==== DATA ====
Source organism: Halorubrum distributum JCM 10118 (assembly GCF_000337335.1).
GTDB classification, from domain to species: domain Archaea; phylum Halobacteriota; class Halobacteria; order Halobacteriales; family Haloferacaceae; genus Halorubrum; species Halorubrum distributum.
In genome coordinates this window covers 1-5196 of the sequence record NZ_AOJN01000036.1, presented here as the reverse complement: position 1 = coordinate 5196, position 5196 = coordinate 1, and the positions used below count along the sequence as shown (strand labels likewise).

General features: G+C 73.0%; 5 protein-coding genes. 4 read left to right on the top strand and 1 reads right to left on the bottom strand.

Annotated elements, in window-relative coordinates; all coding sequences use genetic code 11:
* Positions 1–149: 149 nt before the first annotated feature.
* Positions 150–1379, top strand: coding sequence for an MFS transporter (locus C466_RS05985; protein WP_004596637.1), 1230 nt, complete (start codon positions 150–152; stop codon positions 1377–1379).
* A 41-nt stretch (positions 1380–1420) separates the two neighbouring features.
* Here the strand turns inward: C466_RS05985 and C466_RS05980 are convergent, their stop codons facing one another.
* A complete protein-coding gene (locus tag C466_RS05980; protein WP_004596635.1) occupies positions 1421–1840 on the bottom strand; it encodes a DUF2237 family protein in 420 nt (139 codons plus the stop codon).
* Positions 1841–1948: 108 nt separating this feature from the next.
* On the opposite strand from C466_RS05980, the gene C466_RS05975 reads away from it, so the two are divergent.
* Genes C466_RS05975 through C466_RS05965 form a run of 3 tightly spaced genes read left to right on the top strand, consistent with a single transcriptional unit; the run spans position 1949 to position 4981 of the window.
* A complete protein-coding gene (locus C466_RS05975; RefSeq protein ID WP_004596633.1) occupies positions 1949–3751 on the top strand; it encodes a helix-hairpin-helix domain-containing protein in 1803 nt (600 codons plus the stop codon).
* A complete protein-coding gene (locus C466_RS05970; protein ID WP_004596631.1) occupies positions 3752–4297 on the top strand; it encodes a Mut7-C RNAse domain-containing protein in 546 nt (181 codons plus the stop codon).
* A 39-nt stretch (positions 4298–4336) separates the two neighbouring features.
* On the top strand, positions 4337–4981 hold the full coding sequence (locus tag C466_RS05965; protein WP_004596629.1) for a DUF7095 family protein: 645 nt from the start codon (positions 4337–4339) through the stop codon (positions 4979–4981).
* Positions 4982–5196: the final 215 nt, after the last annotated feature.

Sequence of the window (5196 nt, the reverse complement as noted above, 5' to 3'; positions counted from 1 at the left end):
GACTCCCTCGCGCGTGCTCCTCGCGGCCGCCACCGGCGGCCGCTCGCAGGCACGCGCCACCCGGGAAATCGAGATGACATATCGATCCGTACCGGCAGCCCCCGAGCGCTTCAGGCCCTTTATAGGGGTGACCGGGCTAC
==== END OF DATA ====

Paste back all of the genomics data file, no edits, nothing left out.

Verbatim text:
Source organism: Halorubrum distributum JCM 10118 (assembly GCF_000337335.1).
GTDB classification, from domain to species: domain Archaea; phylum Halobacteriota; class Halobacteria; order Halobacteriales; family Haloferacaceae; genus Halorubrum; species Halorubrum distributum.
In genome coordinates this window covers 1-5196 of the sequence record NZ_AOJN01000036.1, presented here as the reverse complement: position 1 = coordinate 5196, position 5196 = coordinate 1, and the positions used below count along the sequence as shown (strand labels likewise).

General features: G+C 73.0%; 5 protein-coding genes. 4 read left to right on the top strand and 1 reads right to left on the bottom strand.

Annotated elements, in window-relative coordinates; all coding sequences use genetic code 11:
* Positions 1–149: 149 nt before the first annotated feature.
* Positions 150–1379, top strand: coding sequence for an MFS transporter (locus C466_RS05985; protein WP_004596637.1), 1230 nt, complete (start codon positions 150–152; stop codon positions 1377–1379).
* A 41-nt stretch (positions 1380–1420) separates the two neighbouring features.
* Here the strand turns inward: C466_RS05985 and C466_RS05980 are convergent, their stop codons facing one another.
* A complete protein-coding gene (locus tag C466_RS05980; protein WP_004596635.1) occupies positions 1421–1840 on the bottom strand; it encodes a DUF2237 family protein in 420 nt (139 codons plus the stop codon).
* Positions 1841–1948: 108 nt separating this feature from the next.
* On the opposite strand from C466_RS05980, the gene C466_RS05975 reads away from it, so the two are divergent.
* Genes C466_RS05975 through C466_RS05965 form a run of 3 tightly spaced genes read left to right on the top strand, consistent with a single transcriptional unit; the run spans position 1949 to position 4981 of the window.
* A complete protein-coding gene (locus C466_RS05975; RefSeq protein ID WP_004596633.1) occupies positions 1949–3751 on the top strand; it encodes a helix-hairpin-helix domain-containing protein in 1803 nt (600 codons plus the stop codon).
* A complete protein-coding gene (locus C466_RS05970; protein ID WP_004596631.1) occupies positions 3752–4297 on the top strand; it encodes a Mut7-C RNAse domain-containing protein in 546 nt (181 codons plus the stop codon).
* A 39-nt stretch (positions 4298–4336) separates the two neighbouring features.
* On the top strand, positions 4337–4981 hold the full coding sequence (locus tag C466_RS05965; protein WP_004596629.1) for a DUF7095 family protein: 645 nt from the start codon (positions 4337–4339) through the stop codon (positions 4979–4981).
* Positions 4982–5196: the final 215 nt, after the last annotated feature.

Sequence of the window (5196 nt, the reverse complement as noted above, 5' to 3'; positions counted from 1 at the left end):
GACTCCCTCGCGCGTGCTCCTCGCGGCCGCCACCGGCGGCCGCTCGCAGGCACGCGCCACCCGGGAAATCGAGATGACATATCGATCCGTACCGGCAGCCCCCGAGCGCTTCAGGCCCTTTATAGGGGTGACCGGGCTAC